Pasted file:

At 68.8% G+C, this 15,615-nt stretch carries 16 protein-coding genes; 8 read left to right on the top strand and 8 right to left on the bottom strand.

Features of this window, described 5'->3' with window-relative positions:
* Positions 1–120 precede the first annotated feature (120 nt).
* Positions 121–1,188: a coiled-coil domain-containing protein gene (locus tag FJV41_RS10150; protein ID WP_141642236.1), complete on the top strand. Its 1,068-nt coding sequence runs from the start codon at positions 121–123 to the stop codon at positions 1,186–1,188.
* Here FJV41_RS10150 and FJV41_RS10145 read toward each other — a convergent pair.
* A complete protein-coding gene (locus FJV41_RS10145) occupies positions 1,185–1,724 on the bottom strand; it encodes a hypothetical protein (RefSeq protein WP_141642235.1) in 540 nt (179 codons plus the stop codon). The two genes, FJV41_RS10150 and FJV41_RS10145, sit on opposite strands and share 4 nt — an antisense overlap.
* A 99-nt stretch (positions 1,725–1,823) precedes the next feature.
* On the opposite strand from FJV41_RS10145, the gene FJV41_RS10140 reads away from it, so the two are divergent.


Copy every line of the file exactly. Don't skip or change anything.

At 68.8% G+C, this 15,615-nt stretch carries 16 protein-coding genes; 8 read left to right on the top strand and 8 right to left on the bottom strand.

Features of this window, described 5'->3' with window-relative positions:
* Positions 1–120 precede the first annotated feature (120 nt).
* Positions 121–1,188: a coiled-coil domain-containing protein gene (locus tag FJV41_RS10150; protein ID WP_141642236.1), complete on the top strand. Its 1,068-nt coding sequence runs from the start codon at positions 121–123 to the stop codon at positions 1,186–1,188.
* Here FJV41_RS10150 and FJV41_RS10145 read toward each other — a convergent pair.
* A complete protein-coding gene (locus FJV41_RS10145) occupies positions 1,185–1,724 on the bottom strand; it encodes a hypothetical protein (RefSeq protein WP_141642235.1) in 540 nt (179 codons plus the stop codon). The two genes, FJV41_RS10150 and FJV41_RS10145, sit on opposite strands and share 4 nt — an antisense overlap.
* A 99-nt stretch (positions 1,725–1,823) precedes the next feature.
* On the opposite strand from FJV41_RS10145, the gene FJV41_RS10140 reads away from it, so the two are divergent.